A moving, evocative account of a rural GP in a remote rural location.
Polly Morland is a writer and documentary maker. She worked for fifteen years in television, producing and directing documentaries for the BBC, Channel 4 and Discovery. She is a regular contributor to newspapers and magazines and is the Royal Literary Fund Fellow in the School of Journalism, Media & Culture at Cardiff University. She is the author of several books, including The Society of Timid Souls: Or, How to Be Brave, which was longlisted for the Guardian First Book Award and was a Sunday Times Book of the Year, and A Fortunate Woman.
Morland writes about nature and the changing landscape with such
lyrical precision that her prose sometimes seems close to poetry .
. . There has been no shortage in recent years of books about
healthcare . . . With this gem, Morland has done something similar
for general practice. Let’s just hope the policymakers listen.
The doctor's kindly, holistic approach - she makes time to investigate her patients' social as well as physical needs - seems to evoke a lost world . . . Morland's book contains a profound message for the future at a critical moment for general practice and us all.
This book deepens our understanding of the life and thoughts of a modern doctor, and the modern NHS, and it expands movingly to chronicle a community and a landscape – “the valley” itself is a defining feature of people’s lives.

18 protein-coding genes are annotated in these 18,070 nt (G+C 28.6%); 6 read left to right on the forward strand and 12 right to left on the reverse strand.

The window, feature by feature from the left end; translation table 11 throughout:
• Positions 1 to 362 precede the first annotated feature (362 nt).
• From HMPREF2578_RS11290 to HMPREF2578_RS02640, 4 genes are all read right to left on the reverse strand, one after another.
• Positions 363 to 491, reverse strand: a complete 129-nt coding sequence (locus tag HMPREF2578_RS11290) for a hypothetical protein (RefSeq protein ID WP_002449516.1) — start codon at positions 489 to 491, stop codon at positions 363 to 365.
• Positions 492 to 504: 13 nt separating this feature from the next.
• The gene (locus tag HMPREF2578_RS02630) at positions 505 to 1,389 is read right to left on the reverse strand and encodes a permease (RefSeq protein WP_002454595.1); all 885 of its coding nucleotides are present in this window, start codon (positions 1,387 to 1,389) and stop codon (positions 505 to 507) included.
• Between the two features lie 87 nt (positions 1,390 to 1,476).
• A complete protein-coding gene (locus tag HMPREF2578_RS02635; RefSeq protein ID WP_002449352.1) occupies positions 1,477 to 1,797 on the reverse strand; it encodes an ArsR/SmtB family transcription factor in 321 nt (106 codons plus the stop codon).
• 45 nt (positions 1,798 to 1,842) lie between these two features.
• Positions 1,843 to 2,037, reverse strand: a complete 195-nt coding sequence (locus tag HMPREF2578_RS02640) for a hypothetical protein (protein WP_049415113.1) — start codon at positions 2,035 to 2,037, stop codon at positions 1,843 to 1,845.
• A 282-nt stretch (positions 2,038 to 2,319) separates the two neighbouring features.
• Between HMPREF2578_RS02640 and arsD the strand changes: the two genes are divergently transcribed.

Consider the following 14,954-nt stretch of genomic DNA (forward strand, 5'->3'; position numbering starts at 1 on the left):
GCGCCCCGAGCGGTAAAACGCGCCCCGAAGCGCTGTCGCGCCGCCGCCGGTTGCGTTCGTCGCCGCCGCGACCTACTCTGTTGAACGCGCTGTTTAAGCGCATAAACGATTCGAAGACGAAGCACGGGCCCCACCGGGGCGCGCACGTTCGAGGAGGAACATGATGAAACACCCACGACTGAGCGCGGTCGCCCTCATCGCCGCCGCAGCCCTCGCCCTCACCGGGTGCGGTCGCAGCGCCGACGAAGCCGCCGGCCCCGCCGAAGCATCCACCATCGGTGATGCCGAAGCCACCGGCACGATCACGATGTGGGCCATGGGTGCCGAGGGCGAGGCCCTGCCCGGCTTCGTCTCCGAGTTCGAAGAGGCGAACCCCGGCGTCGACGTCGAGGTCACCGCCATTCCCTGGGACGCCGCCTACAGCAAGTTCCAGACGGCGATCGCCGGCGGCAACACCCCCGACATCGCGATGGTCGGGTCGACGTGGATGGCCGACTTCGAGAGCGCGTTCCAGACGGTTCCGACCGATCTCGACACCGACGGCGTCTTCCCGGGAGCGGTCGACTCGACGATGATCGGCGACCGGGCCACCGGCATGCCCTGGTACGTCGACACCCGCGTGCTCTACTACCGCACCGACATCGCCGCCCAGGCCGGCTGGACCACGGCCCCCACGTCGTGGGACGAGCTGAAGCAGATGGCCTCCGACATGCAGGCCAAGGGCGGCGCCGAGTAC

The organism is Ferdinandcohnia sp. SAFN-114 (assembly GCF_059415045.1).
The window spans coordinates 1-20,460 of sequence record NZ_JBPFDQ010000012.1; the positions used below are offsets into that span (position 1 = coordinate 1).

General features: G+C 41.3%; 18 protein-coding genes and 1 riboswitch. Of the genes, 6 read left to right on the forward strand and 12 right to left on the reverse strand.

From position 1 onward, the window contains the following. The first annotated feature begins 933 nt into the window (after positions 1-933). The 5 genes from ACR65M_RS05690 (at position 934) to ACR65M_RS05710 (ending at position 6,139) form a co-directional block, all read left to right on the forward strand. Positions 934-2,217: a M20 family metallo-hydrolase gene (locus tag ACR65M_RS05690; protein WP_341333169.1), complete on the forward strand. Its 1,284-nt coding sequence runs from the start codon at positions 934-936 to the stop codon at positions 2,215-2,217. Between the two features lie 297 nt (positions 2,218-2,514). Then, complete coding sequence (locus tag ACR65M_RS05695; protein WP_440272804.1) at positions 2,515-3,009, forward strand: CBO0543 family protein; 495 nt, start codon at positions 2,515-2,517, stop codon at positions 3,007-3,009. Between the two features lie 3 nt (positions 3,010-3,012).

Polly Morland and Richard Baker have more than done justice to the original John Berger book - and produced a work that stimulates the eye and mind in equal measure.
I was consoled and compelled by this book’s steady gaze on healing and caring. The writing is beautiful.
Superb - beautiful, enthralling, careful, tender, a humanitarian act in itself, deeply moral, moving, lucid and loving.
All human life is here in this evocative portrayal of the challenges and joys of rural family doctoring in modern times. Enthralling and uplifting.
A Fortunate Woman is the best book I’ve read about general practice for a long time. Astonishingly perceptive, it shows how a committed GP can keep human values alive in an increasingly impersonal NHS – and why we urgently need more like her.
*Professor Roger Neighbour OBE.
A vibrant and authentic portrait of the rural family doctor in these difficult contemporary times.
One of the best books about medicine that I have read. The patients' stories are vivid, moving, often unforgettable. Polly Morland has written with incredible sensitivity, appreciation and descriptive ability about the valley and the people who live there
A Fortunate Woman is grounded in a legacy of care and compassion for the community served, shared though a compelling narrative based on patient stories. I loved it.
I thought it was stunning in style and content and I hope it encourages all readers to reflect on what I agree is your key message – the importance of relationship-base care and the fact that it is under threat.
Beautifully and tenderly written, [A Fortunate Woman] also serves as a topical reminder of what is possible with continuity of care.